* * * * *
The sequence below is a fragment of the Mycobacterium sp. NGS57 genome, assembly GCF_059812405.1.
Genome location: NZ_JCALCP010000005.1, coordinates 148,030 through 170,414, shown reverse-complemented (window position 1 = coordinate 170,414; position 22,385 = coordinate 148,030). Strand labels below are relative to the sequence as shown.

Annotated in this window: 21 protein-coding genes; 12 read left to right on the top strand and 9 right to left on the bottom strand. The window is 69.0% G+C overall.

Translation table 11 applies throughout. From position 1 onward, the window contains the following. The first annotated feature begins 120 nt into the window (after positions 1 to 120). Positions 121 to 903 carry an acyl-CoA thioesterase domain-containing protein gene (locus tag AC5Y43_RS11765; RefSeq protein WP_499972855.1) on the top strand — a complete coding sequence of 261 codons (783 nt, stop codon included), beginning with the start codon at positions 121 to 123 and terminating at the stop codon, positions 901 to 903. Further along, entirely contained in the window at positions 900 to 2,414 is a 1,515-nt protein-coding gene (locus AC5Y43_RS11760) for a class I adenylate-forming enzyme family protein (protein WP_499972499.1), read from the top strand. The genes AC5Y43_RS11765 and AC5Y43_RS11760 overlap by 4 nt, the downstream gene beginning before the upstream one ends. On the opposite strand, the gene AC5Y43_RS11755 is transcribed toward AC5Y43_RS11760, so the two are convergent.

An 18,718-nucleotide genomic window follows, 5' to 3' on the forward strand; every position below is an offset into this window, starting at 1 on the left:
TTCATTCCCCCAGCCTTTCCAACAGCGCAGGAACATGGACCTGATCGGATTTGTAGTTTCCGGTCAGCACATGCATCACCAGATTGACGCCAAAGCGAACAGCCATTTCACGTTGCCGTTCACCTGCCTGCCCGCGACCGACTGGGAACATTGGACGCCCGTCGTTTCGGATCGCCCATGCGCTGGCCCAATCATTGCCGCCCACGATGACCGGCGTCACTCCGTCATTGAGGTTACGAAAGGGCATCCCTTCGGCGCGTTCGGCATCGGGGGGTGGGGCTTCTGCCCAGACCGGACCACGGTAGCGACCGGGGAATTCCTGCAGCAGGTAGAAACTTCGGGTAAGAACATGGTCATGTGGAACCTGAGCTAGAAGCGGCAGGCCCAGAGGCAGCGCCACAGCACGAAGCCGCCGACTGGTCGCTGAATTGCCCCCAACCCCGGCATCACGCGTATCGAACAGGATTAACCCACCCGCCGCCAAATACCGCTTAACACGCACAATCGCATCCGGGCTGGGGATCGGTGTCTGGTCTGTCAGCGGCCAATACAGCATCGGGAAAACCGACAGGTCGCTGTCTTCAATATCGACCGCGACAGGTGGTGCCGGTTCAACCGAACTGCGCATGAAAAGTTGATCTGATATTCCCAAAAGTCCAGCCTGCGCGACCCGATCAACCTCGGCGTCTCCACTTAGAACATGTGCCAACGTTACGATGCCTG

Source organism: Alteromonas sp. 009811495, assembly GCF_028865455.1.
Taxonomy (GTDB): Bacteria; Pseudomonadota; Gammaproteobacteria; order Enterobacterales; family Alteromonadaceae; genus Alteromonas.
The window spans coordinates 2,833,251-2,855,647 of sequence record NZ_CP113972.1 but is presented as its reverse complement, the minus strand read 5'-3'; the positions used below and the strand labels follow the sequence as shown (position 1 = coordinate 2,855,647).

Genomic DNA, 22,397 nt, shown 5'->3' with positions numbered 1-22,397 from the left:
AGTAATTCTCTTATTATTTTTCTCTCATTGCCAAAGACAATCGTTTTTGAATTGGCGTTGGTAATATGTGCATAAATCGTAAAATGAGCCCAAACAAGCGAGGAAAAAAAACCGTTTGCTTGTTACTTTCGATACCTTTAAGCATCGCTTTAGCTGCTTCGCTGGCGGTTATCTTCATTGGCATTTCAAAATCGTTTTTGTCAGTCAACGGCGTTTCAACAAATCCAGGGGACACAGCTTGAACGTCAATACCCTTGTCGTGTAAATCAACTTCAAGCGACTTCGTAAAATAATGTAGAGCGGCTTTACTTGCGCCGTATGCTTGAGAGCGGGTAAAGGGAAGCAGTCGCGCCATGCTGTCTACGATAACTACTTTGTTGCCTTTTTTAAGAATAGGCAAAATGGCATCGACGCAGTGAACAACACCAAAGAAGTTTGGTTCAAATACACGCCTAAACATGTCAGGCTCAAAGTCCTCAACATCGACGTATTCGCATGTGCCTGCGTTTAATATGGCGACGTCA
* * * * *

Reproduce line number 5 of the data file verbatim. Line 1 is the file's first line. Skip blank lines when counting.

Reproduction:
An 18,718-nucleotide genomic window follows, 5' to 3' on the forward strand; every position below is an offset into this window, starting at 1 on the left: